According to the SeaLife Center, the calf was spotted near the village of Naknek, located on Alaska's west coast in the famous Bristol Bay region. The whale was seen several times lingering near a cannery in the community with no other whales nearby, unusual for such a young calf.
Upon being notified of the calf and getting approval from the National Oceanic and Atmospheric Administration, employees of the SeaLife Center on Monday mounted a rescue of the 5-foot-long, 110-pound whale, with help from Grant Aviation, which flew a nine-passenger aircraft to the village and back to accommodate the effort.
Jason Nunn, Kenai station manager with Grant Aviation, said that workers had to remove several seats from the aircraft to fit the whale. It lay atop a foam pad -- similar to the ones used for camping -- while wet towels were used to keep the mammal damp during the 70-minute plane ride. The plane had to be rerouted from its original flight schedule to accommodate the unexpected rescue.
"We do charters all over the state, and we've done 'I need to go right now' charters," Nunn said, but he couldn't recall another trip quite like this one.
"I've been doing this for about 12 years, and I don't remember ever hauling a live marine mammal," he said.
According to Tara Riemer Jones, CEO and president of the Alaska SeaLife Center, the rescue made for high tension, given the delicacy of getting the beluga from Naknek to Seward.
"Transporting a cetacean is very challenging," Jones said. "They performed a physical exam in Naknek, but we were on pins and needles until they got here."
The SeaLife Center is a marine research institution that is also open to the public. It has a tank capable of accommodating belugas, but this is the first time a beluga has ever been rescued and brought to the center. For now, the whale is in a smaller tank while veterinarians monitor its progress. Beluga whales typically stay with their mothers for two years, so having such a young whale means there's a strong chance of health problems arising.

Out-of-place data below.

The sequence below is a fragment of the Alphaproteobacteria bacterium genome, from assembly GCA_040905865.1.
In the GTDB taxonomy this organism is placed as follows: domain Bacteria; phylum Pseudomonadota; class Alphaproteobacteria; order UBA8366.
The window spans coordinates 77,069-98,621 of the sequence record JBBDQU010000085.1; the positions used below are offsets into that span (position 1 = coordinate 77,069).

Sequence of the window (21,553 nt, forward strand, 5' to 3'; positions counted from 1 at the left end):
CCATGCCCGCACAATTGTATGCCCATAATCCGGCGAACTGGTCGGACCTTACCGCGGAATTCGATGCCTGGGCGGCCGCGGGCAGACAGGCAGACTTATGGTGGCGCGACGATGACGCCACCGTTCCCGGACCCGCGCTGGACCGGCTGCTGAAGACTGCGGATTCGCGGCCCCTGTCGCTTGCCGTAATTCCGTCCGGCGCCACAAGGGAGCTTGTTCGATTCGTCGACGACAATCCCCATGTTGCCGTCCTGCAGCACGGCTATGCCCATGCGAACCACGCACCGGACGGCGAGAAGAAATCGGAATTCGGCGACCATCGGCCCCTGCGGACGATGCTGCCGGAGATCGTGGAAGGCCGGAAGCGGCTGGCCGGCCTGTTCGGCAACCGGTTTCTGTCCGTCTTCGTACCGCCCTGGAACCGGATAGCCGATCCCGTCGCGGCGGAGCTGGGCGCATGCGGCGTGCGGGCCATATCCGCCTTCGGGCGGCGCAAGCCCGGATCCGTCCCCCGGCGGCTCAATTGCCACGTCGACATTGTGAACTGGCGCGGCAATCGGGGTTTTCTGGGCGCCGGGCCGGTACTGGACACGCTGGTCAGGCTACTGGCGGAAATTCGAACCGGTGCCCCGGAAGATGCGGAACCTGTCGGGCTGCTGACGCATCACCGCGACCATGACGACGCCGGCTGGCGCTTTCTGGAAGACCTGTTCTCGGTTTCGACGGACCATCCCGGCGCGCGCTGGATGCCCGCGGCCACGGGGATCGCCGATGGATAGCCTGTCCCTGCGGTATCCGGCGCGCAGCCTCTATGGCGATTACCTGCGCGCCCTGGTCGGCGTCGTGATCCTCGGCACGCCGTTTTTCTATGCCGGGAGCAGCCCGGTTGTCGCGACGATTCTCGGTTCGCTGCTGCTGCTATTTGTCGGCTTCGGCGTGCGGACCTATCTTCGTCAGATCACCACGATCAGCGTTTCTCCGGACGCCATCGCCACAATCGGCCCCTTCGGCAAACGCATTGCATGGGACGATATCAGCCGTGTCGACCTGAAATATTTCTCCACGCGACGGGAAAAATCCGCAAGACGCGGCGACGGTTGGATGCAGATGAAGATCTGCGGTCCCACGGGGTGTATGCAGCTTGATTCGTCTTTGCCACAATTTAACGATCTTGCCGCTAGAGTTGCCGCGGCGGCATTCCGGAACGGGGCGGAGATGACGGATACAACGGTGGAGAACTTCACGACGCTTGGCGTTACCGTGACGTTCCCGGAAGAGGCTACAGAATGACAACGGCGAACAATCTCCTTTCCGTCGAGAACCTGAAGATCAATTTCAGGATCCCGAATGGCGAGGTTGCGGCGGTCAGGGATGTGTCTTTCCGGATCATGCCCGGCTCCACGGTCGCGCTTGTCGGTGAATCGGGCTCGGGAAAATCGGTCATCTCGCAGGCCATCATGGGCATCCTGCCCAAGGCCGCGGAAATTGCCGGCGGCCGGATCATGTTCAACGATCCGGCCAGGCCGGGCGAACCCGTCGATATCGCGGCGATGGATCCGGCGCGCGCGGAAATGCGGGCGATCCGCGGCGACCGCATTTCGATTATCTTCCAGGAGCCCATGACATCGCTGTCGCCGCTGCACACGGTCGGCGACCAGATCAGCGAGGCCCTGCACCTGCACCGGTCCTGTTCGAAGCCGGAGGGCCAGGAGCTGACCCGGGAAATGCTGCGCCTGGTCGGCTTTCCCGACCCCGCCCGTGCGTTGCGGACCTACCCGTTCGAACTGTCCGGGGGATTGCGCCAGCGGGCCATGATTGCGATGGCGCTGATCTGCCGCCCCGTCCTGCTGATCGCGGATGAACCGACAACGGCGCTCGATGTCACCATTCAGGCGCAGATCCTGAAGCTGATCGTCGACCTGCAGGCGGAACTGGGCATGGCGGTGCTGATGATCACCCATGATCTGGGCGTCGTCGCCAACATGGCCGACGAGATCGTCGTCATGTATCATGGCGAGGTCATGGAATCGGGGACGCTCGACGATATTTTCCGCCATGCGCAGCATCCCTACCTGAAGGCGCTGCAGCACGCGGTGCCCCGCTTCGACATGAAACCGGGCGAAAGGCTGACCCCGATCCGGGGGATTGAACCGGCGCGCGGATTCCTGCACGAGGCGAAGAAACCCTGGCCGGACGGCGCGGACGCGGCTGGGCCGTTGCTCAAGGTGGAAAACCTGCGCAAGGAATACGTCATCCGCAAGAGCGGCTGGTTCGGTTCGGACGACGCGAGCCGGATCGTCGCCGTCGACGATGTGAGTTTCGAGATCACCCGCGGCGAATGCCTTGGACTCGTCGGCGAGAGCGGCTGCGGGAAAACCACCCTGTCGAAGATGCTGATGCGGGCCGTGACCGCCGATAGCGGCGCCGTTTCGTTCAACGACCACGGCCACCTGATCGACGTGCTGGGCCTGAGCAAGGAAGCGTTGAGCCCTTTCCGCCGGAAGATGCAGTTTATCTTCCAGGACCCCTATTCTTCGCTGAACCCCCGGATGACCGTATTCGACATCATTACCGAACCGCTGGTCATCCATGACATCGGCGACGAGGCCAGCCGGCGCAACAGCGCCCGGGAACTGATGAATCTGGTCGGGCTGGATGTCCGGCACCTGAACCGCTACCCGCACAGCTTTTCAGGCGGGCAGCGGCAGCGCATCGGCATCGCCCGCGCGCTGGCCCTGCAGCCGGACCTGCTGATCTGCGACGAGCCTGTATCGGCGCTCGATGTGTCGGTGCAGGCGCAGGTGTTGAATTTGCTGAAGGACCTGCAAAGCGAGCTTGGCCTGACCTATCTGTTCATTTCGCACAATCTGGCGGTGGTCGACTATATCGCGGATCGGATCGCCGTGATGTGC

"The calf is swimming on his own, cooperating with feedings, and breathing regularly, which are all very positive signs," Dr. Carrie Goertz, a staff veterinarian at the center, said in a press release. "However, there are tremendous hurdles ahead. Because this animal is extremely young, it is at a very high risk of complications."
Jones said that although the center is capable of holding an adult whale, federal guidelines say a beluga cannot be kept at a facility without a companion. That means the whale will likely be moved at some point. Seven North American facilities -- six in the U.S. and one in Canada -- that can hold belugas.
Because the whale will miss out on the usual familial socialization, it won't be released back into the wild.
Moving the whale to a new facility when it's larger may actually be easier than Monday's relocation, Jones said, based on information from the specialists at the center.
"They say the better-trained the animal is, up to a certain size, it's better able to handle being moved. It's actually less stressful," she said. That move will likely be handled by FedEx, on a large cargo plane.
So will the public be able to see the whale?
For the time being, Jones said, only behind-the-scenes tours of the center may be able to catch a glimpse of the whale on a video feed and even then, the feed may be turned off if the veterinarians at the center are performing a procedure.
That video feed will be provided to beluga experts around the U.S.
Eventually, depending on how long it takes for the whale to stabilize, the beluga may have to be moved to the larger tank, where visitors to the center could see it.
As for now, staff are just trying to keep the whale healthy and comfortable. Other things have -- out of necessity -- taken a backseat.
"We haven't named him yet," Jones said. "We just found out (Wednesday) morning that it was a male calf, so we haven't had time to really think about that."
Contact Ben Anderson at ben(at)alaskadispatch.com